In the evenings, I sit by the sharp clean burn of a hardwood campfire, smelling that good smoke, grilling my dinner. I sip corn liquor and pat my canine companions. I listen to coyotes talking from a near ridge and far off on the skyline, I can see the lights of the city to the north. I read good books by flashlight and I stretch, take a few aspirin for middle-aged aches, and turn in. Then I do it all over again.
This is my liberty. Rise in the morning in the camper parked on American ground. Coffee, bacon, eggs. Breakfast done. Put the gun and the dogs in the truck. Load up on water and food for the day. Pull out the forest map and decide where I want to go. In a few weeks, my family will join me and we’ll celebrate Christmas here. An outdoor Christmas with a nearby scraggly alligator juniper as our tree.
I’m only a few miles north of the border. Sometimes I wonder if anyone gets to hunt those beautiful oak slopes down in Mexico. I suspect not. It is likely owned by only one person while the ridge I’m standing alone on is owned by 320 million of us. Ironic that it feels in this moment as if I’m the only owner. Therein is the beauty of it.
I follow my little setter up onto benches of Spanish dagger and live oak. I drop into arroyos of granite and mesquite. I turn toward good looking bird habitat when I see it. No one knows I’m out here. I’m free. Sometimes, I stop and rest against a boulder and I watch contrails in the sky and listen to Mabel’s panting and think how damned fortunate I am to live in this country, with all of this American public land to hunt. Mostly, I just rest and think about nothing at all, which in this day and age is a good thing for someone who loves freedom and liberty. It is a good thing to get away from the raspy blather of the greedy.
I heard smatters of drivel coming from someone who has eyes on taking our American soil and turning it over to outside interests, claiming, incredulously, a constitutional right to such a theft from our people. “What price liberty?” asked the man with city-soft hands and never-seen-the-sun skin.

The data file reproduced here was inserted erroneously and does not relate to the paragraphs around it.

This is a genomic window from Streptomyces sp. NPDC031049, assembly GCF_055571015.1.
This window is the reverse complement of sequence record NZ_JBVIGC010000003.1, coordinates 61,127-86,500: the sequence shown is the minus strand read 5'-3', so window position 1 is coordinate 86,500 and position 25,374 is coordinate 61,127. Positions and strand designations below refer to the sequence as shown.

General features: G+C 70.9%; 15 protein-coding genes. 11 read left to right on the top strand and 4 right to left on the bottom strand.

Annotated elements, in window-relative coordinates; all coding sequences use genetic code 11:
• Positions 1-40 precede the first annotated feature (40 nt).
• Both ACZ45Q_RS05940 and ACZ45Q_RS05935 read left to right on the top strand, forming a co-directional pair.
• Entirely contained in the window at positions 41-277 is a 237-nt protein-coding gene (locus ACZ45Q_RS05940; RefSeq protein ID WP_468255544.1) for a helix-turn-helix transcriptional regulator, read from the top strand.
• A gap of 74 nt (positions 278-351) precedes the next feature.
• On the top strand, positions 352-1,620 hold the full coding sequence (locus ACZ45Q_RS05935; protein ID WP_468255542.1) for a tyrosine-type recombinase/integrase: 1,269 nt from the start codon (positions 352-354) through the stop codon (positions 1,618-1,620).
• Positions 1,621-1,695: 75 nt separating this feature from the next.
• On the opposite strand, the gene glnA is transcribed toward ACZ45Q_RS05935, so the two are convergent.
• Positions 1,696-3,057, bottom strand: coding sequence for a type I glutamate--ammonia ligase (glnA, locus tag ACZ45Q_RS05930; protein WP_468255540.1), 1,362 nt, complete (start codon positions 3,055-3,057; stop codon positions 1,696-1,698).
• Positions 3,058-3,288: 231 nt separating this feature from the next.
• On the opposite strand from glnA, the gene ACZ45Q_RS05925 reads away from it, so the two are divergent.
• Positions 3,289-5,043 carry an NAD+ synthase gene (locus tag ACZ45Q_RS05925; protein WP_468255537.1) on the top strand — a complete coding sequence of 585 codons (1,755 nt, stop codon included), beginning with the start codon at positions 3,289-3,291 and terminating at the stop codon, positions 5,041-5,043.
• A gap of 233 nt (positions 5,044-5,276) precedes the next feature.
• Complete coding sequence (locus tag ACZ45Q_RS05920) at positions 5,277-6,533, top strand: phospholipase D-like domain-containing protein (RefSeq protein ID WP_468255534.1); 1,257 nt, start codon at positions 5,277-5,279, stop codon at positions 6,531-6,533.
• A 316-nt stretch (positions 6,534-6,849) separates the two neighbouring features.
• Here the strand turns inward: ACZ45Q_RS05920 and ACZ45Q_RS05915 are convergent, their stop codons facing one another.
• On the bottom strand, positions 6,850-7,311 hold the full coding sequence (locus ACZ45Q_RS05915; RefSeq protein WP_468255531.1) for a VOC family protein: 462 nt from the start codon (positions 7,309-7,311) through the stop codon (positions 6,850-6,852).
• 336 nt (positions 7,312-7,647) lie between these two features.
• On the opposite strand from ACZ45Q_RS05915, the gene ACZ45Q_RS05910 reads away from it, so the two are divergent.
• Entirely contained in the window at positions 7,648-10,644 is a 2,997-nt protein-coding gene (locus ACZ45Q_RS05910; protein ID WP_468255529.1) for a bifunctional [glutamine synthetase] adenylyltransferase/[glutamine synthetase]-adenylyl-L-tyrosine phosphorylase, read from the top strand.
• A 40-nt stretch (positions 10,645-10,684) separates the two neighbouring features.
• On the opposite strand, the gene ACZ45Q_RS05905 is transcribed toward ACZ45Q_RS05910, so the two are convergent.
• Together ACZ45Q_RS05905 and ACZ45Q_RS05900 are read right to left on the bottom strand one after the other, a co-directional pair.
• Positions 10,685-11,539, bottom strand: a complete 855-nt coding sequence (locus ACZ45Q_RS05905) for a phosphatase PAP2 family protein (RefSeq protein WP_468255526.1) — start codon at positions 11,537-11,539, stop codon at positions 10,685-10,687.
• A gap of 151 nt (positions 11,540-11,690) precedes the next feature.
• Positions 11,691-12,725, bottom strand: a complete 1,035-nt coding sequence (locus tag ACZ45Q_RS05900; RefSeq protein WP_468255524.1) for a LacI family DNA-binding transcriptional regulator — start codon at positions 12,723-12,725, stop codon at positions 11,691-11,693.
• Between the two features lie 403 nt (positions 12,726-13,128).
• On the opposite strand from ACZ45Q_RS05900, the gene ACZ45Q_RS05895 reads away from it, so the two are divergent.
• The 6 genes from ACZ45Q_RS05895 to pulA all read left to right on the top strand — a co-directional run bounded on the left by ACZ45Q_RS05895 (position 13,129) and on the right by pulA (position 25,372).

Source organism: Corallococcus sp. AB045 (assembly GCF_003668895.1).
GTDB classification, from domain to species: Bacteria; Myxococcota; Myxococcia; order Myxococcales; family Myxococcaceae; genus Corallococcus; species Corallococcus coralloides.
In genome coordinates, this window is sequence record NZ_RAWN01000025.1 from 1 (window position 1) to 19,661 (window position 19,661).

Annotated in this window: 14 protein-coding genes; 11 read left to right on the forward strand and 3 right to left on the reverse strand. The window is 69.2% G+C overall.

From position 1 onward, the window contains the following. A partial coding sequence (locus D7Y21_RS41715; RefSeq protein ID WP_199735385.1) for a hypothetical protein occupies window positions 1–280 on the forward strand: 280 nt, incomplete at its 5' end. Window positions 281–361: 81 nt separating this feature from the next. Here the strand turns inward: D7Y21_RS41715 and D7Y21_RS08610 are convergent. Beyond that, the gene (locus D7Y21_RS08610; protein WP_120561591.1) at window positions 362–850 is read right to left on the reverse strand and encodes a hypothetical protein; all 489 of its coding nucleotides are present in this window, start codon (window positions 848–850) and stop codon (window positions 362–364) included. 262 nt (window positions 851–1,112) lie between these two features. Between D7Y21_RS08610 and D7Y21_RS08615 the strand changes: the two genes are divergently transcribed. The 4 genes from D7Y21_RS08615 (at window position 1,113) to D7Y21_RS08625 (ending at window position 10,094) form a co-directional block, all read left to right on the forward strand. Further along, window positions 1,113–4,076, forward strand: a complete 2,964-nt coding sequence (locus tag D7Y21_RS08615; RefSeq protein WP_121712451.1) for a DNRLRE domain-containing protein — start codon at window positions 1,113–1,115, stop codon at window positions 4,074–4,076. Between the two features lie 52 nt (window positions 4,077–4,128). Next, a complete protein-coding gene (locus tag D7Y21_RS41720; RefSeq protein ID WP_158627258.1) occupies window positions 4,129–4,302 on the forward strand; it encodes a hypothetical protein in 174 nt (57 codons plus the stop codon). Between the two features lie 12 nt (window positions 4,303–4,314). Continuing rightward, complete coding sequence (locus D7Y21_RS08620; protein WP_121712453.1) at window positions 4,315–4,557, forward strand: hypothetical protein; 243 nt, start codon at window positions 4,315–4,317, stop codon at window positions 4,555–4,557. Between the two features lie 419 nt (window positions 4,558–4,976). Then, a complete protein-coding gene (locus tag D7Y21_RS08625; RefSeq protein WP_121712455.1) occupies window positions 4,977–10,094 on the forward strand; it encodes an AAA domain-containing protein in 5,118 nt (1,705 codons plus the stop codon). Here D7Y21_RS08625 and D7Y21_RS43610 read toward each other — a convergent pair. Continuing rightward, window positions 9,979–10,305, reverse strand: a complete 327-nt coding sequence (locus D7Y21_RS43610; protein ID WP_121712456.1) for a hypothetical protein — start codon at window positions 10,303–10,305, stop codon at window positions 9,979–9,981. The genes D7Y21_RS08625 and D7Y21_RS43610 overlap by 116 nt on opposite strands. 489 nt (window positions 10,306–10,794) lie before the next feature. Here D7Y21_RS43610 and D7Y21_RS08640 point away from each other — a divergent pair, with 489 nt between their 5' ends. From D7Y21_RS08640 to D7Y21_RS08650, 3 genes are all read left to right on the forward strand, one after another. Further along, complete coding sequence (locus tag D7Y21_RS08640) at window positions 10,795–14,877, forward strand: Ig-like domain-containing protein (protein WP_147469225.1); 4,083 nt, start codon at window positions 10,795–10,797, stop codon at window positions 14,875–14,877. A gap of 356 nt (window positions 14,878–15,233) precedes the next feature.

Try and take mine and you’ll find out, I think, and I pick up my shotgun and follow my bird dog into another covey.
There will come a time. I know this to be true, but I cannot acknowledge the truth. The truth is gossamer, whispy, a fog that shifts, thickens, then blows away. Elders speak these truths—the days go faster the older you get, enjoy it while you can because it won’t last, someday you won’t be able to climb those hills—and yet the depth of those words cannot be realized by the synapses of youth. Or even middle age. We deny that ache in the lower back in the morning after a day of work on the ranch, we ignore that tightness in the knee on the climb to laughing chukar, and that blood pounding in lung and temple is merely the price of exercise and not the product of a slowing physicality. We hear those words of things to come, but we don’t listen. They don’t sink. There is no overt repudiation of them. It is more of a “yeah, right, okay.”
Even when I see it right before me. We are driving to the airport in Tucson and it is early morning and my friend’s hunt has come to an end. I’m not sure if he has had a good time. I’m not sure I would were the roles reversed. A lame dog, a mysterious weakness and lack of energy that no amount of rest can cork, a dizziness that makes shotgun shooting tricky at best. Dangerous at worst. Meanwhile, your companion has climbed hills, dropped into deep oak, followed a racing young setter to shotgunning glory, brought home bounty and tale. No, I would not enjoy that swap.